Re: PHIL: Extropy, Boundaries and Suicide

GBurch1 (
Sat, 28 Feb 1998 12:41:16 EST

In a message dated 98-02-24 19:24:52 EST, Darren Reynolds wrote:

> [snip]
> How does one distinguish an event which
> CAUSED my death from one which merely FAILED TO PREVENT it? I challenge
> anyone to produce a satisfactory criterion. Again, there is no stark
> boundary. There are only differences in the degree to which one event
> contributes to another.

Lawyers and jurists have been struggling with this question for as long as
there is a record of law. Among the most insightful discussions of causation
in law and ethics ever written is the decision of the great Benjamin Cardozo
in Palsgraf v. Long Island Rail Co., 248 N.Y. 399, 162 N.E. 99 (1928). The
Keystone Cops facts of that case served as the focus of Cardozo's unraveling
of the concepts of duty, breach, cause in fact, proximate cause and harm.
Among the brilliant observations to be found in Palsgraf:

The risk reasonably to be perceived defines the duty to be obeyed,
and risk imports relation; it is risk to another or to others within
the range of apprehension.

What we do mean by the word ‘proximate' [in causation] is that,
because of convenience, of public policy, of a rough sense of
justice, the law arbitrarily declines to trace a series of events
beyond a certain point. This is not logic. It is practical politics.

Unfortunately, perhaps, the toughest application of these principles is to
situations in which the basic duty of one person to another is unclear or
subject to reasonable doubt. It is not cause, per se, that concerns you,
Darren, but duty.

> The introductory message to this list claims that Extropians may have an
> interest in "rational ethics (ethics for survival and flourishing)". This
> must surprise a lot of list members, who seem to take a far more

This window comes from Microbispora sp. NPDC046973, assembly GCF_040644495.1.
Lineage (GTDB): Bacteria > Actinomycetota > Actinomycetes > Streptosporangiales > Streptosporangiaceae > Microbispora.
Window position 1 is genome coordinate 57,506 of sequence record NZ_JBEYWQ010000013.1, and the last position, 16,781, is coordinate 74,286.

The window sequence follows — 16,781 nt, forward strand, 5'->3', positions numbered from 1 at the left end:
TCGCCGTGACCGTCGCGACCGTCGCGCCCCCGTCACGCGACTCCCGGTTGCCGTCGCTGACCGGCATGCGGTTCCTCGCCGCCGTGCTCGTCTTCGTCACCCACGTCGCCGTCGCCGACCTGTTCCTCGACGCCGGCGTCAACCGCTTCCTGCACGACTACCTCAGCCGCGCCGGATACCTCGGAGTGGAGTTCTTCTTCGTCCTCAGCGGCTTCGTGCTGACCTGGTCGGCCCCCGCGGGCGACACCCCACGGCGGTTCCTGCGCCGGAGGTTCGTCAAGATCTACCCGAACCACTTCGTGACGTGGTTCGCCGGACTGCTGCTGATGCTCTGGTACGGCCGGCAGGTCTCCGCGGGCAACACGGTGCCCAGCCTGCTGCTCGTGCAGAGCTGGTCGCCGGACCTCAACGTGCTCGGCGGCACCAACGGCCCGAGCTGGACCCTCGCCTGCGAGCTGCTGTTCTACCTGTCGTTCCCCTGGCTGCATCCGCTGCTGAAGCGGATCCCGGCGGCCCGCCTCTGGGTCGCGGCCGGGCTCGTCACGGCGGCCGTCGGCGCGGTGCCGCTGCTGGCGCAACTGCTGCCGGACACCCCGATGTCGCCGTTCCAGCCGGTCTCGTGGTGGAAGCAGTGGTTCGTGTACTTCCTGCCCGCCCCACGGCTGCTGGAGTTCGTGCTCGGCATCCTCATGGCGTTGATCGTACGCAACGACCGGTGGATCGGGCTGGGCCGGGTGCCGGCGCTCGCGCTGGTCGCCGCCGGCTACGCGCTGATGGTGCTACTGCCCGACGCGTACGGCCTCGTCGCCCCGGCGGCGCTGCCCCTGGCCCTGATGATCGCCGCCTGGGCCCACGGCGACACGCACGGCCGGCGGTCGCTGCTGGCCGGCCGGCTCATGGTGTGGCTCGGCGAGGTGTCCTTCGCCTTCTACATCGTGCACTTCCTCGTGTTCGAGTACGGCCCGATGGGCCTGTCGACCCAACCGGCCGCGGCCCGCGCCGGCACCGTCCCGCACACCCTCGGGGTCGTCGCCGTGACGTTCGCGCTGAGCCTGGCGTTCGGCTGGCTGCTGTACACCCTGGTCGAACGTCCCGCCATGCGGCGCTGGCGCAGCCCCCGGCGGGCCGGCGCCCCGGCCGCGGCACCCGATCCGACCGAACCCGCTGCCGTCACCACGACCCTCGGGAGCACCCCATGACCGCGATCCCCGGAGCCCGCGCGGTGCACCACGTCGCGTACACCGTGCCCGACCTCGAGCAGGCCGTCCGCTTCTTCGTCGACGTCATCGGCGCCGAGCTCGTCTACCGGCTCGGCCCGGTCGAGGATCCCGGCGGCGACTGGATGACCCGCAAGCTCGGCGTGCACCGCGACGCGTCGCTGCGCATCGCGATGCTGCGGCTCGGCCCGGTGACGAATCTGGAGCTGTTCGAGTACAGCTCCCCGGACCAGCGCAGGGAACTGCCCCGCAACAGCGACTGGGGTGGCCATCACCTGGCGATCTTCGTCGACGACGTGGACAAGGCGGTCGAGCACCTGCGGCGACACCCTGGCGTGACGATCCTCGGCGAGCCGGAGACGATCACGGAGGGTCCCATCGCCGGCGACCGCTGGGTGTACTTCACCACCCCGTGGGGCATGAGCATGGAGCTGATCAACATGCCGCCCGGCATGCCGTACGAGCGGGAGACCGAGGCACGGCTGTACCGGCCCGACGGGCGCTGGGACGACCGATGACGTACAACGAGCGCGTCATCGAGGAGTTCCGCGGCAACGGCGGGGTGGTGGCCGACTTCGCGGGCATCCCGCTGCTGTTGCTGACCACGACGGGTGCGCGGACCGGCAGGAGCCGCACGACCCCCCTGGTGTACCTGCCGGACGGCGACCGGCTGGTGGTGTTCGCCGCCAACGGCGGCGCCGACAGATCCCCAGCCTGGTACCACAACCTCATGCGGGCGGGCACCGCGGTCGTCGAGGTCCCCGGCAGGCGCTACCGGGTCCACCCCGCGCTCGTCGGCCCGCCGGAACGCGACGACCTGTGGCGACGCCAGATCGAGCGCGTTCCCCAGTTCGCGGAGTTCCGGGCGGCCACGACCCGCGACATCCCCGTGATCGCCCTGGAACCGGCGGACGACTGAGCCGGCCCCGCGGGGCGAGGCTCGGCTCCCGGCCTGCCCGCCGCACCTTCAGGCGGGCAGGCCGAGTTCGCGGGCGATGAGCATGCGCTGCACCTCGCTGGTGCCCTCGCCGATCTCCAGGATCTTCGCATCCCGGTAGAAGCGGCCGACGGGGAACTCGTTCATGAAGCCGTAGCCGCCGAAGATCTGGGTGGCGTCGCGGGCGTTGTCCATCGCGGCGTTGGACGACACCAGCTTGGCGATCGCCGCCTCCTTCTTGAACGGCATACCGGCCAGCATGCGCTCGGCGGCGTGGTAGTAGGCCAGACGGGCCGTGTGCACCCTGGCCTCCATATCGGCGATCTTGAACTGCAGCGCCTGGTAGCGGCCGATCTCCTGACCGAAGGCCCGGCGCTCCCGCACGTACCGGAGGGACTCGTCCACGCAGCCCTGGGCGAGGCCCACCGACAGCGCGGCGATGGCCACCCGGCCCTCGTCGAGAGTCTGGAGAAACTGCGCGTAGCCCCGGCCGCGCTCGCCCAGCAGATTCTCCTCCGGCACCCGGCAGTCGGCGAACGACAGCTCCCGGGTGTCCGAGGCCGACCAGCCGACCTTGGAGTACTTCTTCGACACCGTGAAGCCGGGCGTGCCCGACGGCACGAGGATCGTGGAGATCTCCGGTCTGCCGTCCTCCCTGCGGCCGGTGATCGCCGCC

> libertarian view of ethics. Many here seem to take the view that it's OK to
> do what you like, so long as you don't harm anyone else. I challenge those
> people to place a boundary around causing "harm to anyone else". Every
> action a person takes will affect every other person to some small extent.
> You can't live your life without causing harm to someone else. All you can
> do is mitigate the degree of harm whilst promoting your objectives. I for
> one have an interest in the "rational ethics" declared in the introduction.

The answer lies not in conundrums of causation, but in an analysis of duty and
costs. Every action has consequences, intended and unintended, foreseeable
and surprising, proximate and attenuated. While I have a duty to not trespass
upon another, I also have a duty to protect myself from the unexpected, the
unintended and the attenuated results of others' actions. This duty is the
price of life in society. As it happens, in most instances protecting myself
from such things is far less expensive than protecting others from the
unlikely and distant results of my own actions. Through reasonable caution,
insurance and other financial and social risk-shifting devices, I create a
buffer zone of protection around myself that makes life with others possible.

> Which brings me, finally, to the point.
> Someone you know, rationally, carefully and thoughtfully, decides that it
> is time to end their life. Such an action has a number of easily
> identifiable anti-Extropic effects.
> What is the right thing to do? Do you give the person their liberty, or do
> you exercise your "ethics for survival and flourishing" and forcibly remove
> it?

This is one of the toughest problems of a rational ethics that prizes
individual liberty. On the one hand, one presumes that individual autonomy is
the bedrock of a rational ethics. On the other, a paramount value on life
itself seems to be the sine qua non of any POSSIBILITY of sane moral action.
For myself, I cut this Gordian knot in favor of judging any suicide by a being
not experiencing intolerable pain with an organic cause as so irrational, so
inconsistent with any sane view of life itself, that such a person has lost at
least some of their rights to autonomy. In this view, the truly self-
destructive person becomes, in a sense the adversary of his rational friends:
He may wish to kill himself, but that wish is in opposition to the judgment of
others that the would-be suicide be returned to a rational view of the
paramount value of life. For those who care about the self-destructive
person, a duty arises to stop the suicide and to provide assistance to them,
away with himself desires that end strongly enough, they will simply accept
the opposition of their friends as a condition of "success" in their desire to

This is not an entirely satisfactory solution to what is, at its essence, a
moral paradox. Rather, it comes from "a rough sense of justice . . . This is
not logic. It is practical politics." The practical politics of friendship.

Greg Burch <>----<>
Attorney ::: Director, Extropy Institute ::: Wilderness Guide -or-
"Good ideas are not adopted automatically. They must
be driven into practice with courageous impatience."
-- Admiral Hyman G. Rickover